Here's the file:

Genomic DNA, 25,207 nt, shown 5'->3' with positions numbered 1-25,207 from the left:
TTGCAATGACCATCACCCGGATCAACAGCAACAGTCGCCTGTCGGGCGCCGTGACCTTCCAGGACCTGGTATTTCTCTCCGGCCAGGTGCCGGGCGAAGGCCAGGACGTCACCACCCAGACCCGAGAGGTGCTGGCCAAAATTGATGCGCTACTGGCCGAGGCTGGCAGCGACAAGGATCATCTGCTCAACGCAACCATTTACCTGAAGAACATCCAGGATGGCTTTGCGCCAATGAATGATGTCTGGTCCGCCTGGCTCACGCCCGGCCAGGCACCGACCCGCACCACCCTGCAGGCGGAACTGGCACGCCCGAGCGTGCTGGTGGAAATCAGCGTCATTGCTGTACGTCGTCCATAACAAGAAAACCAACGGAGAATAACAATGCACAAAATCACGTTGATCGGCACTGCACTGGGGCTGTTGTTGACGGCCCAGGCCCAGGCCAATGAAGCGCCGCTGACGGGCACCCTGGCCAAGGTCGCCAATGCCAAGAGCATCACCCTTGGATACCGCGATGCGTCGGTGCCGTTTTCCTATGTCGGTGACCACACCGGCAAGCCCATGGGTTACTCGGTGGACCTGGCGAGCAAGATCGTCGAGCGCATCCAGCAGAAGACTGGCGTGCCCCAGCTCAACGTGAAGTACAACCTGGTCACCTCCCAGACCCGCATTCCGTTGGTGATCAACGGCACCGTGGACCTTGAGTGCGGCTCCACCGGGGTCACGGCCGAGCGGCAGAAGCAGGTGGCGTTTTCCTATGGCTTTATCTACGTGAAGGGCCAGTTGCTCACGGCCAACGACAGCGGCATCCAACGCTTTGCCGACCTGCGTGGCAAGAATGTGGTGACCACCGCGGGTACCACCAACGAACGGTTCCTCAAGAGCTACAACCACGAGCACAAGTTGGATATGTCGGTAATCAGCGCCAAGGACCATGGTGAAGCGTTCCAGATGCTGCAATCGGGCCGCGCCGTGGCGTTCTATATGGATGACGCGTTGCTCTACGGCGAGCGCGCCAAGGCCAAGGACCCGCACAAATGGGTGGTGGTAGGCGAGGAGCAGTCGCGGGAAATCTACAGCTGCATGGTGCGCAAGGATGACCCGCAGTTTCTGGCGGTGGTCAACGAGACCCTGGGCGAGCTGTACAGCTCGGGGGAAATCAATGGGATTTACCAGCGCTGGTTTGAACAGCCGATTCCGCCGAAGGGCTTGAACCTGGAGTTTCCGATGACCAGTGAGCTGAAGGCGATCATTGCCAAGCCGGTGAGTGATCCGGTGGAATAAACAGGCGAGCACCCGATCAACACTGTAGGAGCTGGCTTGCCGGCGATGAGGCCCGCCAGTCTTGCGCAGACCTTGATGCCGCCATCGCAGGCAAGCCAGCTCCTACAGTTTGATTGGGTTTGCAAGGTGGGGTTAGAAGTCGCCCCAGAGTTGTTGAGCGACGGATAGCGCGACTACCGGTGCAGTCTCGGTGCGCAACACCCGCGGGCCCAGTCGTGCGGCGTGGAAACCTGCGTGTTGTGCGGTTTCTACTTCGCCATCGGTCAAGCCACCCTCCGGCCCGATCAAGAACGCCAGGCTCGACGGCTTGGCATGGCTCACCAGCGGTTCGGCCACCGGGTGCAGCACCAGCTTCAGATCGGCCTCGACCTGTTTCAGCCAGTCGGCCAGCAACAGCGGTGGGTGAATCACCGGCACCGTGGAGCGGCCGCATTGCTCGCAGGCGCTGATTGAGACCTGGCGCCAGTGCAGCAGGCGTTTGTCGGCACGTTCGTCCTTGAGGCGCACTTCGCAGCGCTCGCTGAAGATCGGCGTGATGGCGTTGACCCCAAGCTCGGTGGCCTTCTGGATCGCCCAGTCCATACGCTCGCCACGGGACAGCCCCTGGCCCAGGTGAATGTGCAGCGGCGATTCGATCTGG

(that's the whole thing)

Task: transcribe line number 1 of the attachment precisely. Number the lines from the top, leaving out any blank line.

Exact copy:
Genomic DNA, 25,207 nt, shown 5'->3' with positions numbered 1-25,207 from the left: